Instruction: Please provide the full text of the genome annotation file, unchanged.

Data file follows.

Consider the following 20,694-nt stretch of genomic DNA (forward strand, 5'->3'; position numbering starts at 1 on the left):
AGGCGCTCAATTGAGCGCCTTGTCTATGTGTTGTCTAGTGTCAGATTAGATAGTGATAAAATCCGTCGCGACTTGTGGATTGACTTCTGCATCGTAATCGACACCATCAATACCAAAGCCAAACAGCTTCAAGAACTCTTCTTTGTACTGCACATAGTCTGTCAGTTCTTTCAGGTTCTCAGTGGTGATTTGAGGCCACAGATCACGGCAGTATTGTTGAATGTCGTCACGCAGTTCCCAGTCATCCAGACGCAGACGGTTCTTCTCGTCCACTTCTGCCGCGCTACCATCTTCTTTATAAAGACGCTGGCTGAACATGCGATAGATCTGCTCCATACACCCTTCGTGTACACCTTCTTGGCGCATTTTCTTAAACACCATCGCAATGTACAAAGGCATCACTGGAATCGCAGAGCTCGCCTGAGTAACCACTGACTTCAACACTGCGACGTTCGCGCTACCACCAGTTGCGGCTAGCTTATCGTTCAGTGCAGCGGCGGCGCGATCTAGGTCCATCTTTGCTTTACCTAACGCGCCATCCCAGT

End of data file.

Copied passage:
Consider the following 20,694-nt stretch of genomic DNA (forward strand, 5'->3'; position numbering starts at 1 on the left):
AGGCGCTCAATTGAGCGCCTTGTCTATGTGTTGTCTAGTGTCAGATTAGATAGTGATAAAATCCGTCGCGACTTGTGGATTGACTTCTGCATCGTAATCGACACCATCAATACCAAAGCCAAACAGCTTCAAGAACTCTTCTTTGTACTGCACATAGTCTGTCAGTTCTTTCAGGTTCTCAGTGGTGATTTGAGGCCACAGATCACGGCAGTATTGTTGAATGTCGTCACGCAGTTCCCAGTCATCCAGACGCAGACGGTTCTTCTCGTCCACTTCTGCCGCGCTACCATCTTCTTTATAAAGACGCTGGCTGAACATGCGATAGATCTGCTCCATACACCCTTCGTGTACACCTTCTTGGCGCATTTTCTTAAACACCATCGCAATGTACAAAGGCATCACTGGAATCGCAGAGCTCGCCTGAGTAACCACTGACTTCAACACTGCGACGTTCGCGCTACCACCAGTTGCGGCTAGCTTATCGTTCAGTGCAGCGGCGGCGCGATCTAGGTCCATCTTTGCTTTACCTAACGCGCCATCCCAGT